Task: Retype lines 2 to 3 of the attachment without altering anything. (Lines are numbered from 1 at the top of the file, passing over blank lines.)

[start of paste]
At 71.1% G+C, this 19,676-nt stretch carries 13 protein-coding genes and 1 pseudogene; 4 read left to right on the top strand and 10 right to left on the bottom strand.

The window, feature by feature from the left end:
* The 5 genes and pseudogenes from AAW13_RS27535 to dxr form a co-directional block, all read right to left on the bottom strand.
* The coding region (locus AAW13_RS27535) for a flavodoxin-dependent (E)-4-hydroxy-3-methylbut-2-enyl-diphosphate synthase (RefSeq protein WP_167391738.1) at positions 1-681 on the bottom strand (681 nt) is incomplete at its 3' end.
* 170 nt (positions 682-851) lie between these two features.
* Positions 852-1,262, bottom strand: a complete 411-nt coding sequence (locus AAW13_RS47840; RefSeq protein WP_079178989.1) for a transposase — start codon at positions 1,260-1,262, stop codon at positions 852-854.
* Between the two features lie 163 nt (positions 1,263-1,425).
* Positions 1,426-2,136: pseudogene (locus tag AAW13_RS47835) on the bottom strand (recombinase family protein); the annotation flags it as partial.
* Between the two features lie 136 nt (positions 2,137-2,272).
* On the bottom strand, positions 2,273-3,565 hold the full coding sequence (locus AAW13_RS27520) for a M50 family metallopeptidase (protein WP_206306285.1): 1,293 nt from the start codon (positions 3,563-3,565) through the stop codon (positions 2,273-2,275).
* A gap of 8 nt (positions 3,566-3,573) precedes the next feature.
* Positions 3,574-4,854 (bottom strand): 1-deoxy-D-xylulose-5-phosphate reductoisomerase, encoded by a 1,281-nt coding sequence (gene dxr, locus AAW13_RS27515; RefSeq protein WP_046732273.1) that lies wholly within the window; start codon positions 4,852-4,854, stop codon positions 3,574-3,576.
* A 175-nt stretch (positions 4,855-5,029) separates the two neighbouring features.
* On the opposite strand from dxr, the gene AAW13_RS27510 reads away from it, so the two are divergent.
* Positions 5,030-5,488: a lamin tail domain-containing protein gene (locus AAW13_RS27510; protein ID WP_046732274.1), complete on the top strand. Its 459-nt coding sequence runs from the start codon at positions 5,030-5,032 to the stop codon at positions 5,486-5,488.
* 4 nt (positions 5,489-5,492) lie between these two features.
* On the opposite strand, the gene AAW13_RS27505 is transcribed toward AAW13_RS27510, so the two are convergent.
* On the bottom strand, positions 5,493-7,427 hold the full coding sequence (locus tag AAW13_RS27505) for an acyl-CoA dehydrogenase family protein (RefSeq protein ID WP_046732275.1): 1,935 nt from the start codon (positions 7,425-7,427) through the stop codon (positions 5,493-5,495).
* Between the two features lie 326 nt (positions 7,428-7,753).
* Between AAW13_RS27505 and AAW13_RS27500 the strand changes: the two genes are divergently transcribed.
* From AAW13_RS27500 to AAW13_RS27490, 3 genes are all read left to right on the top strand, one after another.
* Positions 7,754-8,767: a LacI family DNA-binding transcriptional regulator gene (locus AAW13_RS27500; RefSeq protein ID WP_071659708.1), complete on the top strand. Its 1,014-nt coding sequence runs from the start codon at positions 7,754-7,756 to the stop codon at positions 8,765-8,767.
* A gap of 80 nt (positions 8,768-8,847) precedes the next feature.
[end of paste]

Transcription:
The window, feature by feature from the left end:
* The 5 genes and pseudogenes from AAW13_RS27535 to dxr form a co-directional block, all read right to left on the bottom strand.